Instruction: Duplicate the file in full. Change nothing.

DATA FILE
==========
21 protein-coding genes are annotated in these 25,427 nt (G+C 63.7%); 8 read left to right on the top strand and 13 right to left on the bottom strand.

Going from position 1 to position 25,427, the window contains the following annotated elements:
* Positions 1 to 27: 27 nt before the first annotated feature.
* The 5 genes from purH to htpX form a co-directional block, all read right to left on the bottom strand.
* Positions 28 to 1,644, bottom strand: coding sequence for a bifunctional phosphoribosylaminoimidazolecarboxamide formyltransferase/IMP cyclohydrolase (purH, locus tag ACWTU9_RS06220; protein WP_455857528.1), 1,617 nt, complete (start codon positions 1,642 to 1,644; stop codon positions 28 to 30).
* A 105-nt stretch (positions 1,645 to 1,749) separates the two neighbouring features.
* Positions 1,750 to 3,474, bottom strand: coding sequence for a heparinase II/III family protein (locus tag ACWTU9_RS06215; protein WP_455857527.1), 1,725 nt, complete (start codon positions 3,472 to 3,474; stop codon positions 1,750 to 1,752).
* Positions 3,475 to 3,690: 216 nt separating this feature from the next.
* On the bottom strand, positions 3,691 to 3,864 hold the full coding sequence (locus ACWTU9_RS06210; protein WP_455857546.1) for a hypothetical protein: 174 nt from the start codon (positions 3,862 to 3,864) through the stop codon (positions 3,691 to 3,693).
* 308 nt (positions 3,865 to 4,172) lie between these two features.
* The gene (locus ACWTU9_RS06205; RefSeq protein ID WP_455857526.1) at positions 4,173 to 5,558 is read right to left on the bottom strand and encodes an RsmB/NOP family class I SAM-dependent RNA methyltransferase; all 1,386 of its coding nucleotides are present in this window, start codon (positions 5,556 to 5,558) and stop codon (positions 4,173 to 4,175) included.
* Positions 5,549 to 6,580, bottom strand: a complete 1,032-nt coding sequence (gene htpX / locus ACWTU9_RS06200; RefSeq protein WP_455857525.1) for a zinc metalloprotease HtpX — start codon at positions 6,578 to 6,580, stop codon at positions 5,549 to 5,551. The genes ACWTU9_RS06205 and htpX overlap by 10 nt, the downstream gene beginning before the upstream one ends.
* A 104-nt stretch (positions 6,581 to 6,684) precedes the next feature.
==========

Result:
21 protein-coding genes are annotated in these 25,427 nt (G+C 63.7%); 8 read left to right on the top strand and 13 right to left on the bottom strand.

Going from position 1 to position 25,427, the window contains the following annotated elements:
* Positions 1 to 27: 27 nt before the first annotated feature.
* The 5 genes from purH to htpX form a co-directional block, all read right to left on the bottom strand.
* Positions 28 to 1,644, bottom strand: coding sequence for a bifunctional phosphoribosylaminoimidazolecarboxamide formyltransferase/IMP cyclohydrolase (purH, locus tag ACWTU9_RS06220; protein WP_455857528.1), 1,617 nt, complete (start codon positions 1,642 to 1,644; stop codon positions 28 to 30).
* A 105-nt stretch (positions 1,645 to 1,749) separates the two neighbouring features.
* Positions 1,750 to 3,474, bottom strand: coding sequence for a heparinase II/III family protein (locus tag ACWTU9_RS06215; protein WP_455857527.1), 1,725 nt, complete (start codon positions 3,472 to 3,474; stop codon positions 1,750 to 1,752).
* Positions 3,475 to 3,690: 216 nt separating this feature from the next.
* On the bottom strand, positions 3,691 to 3,864 hold the full coding sequence (locus ACWTU9_RS06210; protein WP_455857546.1) for a hypothetical protein: 174 nt from the start codon (positions 3,862 to 3,864) through the stop codon (positions 3,691 to 3,693).
* 308 nt (positions 3,865 to 4,172) lie between these two features.
* The gene (locus ACWTU9_RS06205; RefSeq protein ID WP_455857526.1) at positions 4,173 to 5,558 is read right to left on the bottom strand and encodes an RsmB/NOP family class I SAM-dependent RNA methyltransferase; all 1,386 of its coding nucleotides are present in this window, start codon (positions 5,556 to 5,558) and stop codon (positions 4,173 to 4,175) included.
* Positions 5,549 to 6,580, bottom strand: a complete 1,032-nt coding sequence (gene htpX / locus ACWTU9_RS06200; RefSeq protein WP_455857525.1) for a zinc metalloprotease HtpX — start codon at positions 6,578 to 6,580, stop codon at positions 5,549 to 5,551. The genes ACWTU9_RS06205 and htpX overlap by 10 nt, the downstream gene beginning before the upstream one ends.
* A 104-nt stretch (positions 6,581 to 6,684) precedes the next feature.